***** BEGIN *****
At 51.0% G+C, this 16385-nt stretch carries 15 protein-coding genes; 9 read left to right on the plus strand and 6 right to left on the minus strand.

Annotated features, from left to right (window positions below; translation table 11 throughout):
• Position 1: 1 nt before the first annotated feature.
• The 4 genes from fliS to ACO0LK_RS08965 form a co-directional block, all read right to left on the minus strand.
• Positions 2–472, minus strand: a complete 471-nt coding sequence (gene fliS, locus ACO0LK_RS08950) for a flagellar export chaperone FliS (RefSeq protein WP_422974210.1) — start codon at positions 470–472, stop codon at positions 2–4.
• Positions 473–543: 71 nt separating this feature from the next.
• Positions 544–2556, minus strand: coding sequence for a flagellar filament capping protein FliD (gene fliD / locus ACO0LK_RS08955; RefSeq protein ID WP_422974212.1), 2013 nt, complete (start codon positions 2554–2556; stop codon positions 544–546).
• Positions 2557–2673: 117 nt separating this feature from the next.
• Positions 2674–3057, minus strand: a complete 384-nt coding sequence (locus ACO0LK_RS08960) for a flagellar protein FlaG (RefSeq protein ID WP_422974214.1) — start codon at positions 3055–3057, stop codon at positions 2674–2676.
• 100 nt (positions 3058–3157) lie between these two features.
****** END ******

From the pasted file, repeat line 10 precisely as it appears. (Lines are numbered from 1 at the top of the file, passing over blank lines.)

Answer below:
• 100 nt (positions 3058–3157) lie between these two features.